Genetically Modified Seeds: The Big Plant Debate

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Genetically modified seeds have been designed specifically from organisms that have had exact changes introduced into their DNA using the methods of genetic modification. These methods have allowed for the overview of new crop traits as well as a far greater control over a food's genetic structure than previously afforded by methods such as selective breeding and mutation breeding. Genetically engineered plants are generated in a laboratory by altering their genetic makeup, and are tested in the laboratory for desired qualities. All sounding a bit confusing?
Genetically Modified Seeds: The Big Plant Debate
Image Credit: phoenixfeather

The basic idea is that because of the rapid decline in plants being able to be grown in certain countries due to their climate, the idea was introduced to mutate the seeds so the plant would then be able to grow in those weather conditions.

How to Genetically Modify a Seed
So how do you modify seeds? It’s certainly not an easy or quick task! It can take years of pain staking work to modify a seed, and even then you have to test it out in mass production! It is said that many scientists in their field of expertise feel that they are using wildlife as a guide, they can build plants with qualities evolution could never even dream of producing.

Step one
Firstly you need to find a new trait, this means that in order to produce a genetically modified organism you have to identify the trait you want that plant to have, once this is identified, you then have to find other plants/organisms that already have it.

Step two
The next step is to start grabbing those genes! In the past trying to study the genetic code in individual seed plants required planting the seed, letting the plant grow and when they got to a certain size you were able to take a clipping (a paper hole puncher) through the leaf in order to gather a sample – however scientists quickly found this far too time consuming and inconvenient.

SEE ALSO: How to Grow an Avocado Tree in your Garden?

From this, the chipper was born! It is a blast of air which separates the shavings from the rest of the seed; a bar code system ensures the two can be reconciled later. The device is around the size of a home air conditioner and it can chip a seed every second. The chip is ground to a fine powder and it can then be analysed.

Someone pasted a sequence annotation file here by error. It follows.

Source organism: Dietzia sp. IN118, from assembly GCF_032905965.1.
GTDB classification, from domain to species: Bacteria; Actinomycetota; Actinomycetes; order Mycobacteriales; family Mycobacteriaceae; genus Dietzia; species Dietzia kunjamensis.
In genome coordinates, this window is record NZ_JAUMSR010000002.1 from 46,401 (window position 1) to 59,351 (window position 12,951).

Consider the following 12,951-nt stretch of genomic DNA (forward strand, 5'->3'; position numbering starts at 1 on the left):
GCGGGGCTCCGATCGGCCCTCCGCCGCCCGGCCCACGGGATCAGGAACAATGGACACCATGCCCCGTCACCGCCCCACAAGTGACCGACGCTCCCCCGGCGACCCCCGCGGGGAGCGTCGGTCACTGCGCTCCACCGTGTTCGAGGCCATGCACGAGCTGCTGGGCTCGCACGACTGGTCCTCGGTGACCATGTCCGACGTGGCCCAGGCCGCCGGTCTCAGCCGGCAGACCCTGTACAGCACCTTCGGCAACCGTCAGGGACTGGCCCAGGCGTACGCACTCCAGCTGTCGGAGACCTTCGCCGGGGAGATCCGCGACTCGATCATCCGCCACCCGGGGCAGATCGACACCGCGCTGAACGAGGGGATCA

Step three
Once you have isolated the trait that you want you need to go about inserting this into the desired plants. There are a couple of ways you can go about doing this. First you could use ‘gene guns’ that quite literally shoot a section of DNA into the seed, however this can only be used for very robust seeds as this a very aggressive way of inserting DNA. A more delicate alternative for more seeds requiring a bit more TLC is to try heating the plants and placing them under stressful environments (a specialist landscaper will design this environment for you), which will trick the plant into producing sugars and amino acids that feed bacteria. You can then feed the plant the new modified protein and they will accept this new gene as one of their own. Even if you follow every step rigorously it’s a pure game of chance - just like with breeding, you never know how the descendants will end up.

Where does the USA stand on this debate?
As a more economically developed country, their point of view will be different to those who are situated in a less economically developed countries. Although we do have to take note of their considerations on the matter, as they will be mass producing some of these seeds, we also have to find a compromise that will work for everybody. The crop growers around the world who produce for their own nations, or for export, have to be happy to grow the plants using these seeds, so communication is key.

The U.S. food companies have been in contact with many food companies in the UK over this debate, and many U.S. companies are rushing to offer consumers a multitude of products which are free from GM in order to compete. They are finding the effort costly and cumbersome in their landscape which is dominated by genetically modified food. Demand is so high that the trend for growing ‘GM-free’ could actually result in a price spike for consumers!

Where does Ghana stand on this debate?
As Ghana is a less economically developed country and one who grows much of the food we consume in Britain, they play a key role in whether the introduction of genetically modified plant seeds into mass production can occur. The Parliamentary Select Committee on Constitutional, Legal and Parliamentary Affairs have given statements of assurance that the Plant Breeders Bill will not promote Genetically Modified Organisms in the country. The bill is required to create an environment for Ghanaians who want to breed plants through scientific methods to do so and also to earn royalties for their creations.

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Karen
About the Author:

Karen is a keen grower of many vegetables which can be found in her vegetable patch at the bottom of her beautiful cottage garden. When she is not all ‘green fingered’ with her pals from All Seasons she enjoys spending time with her family and running her two businesses

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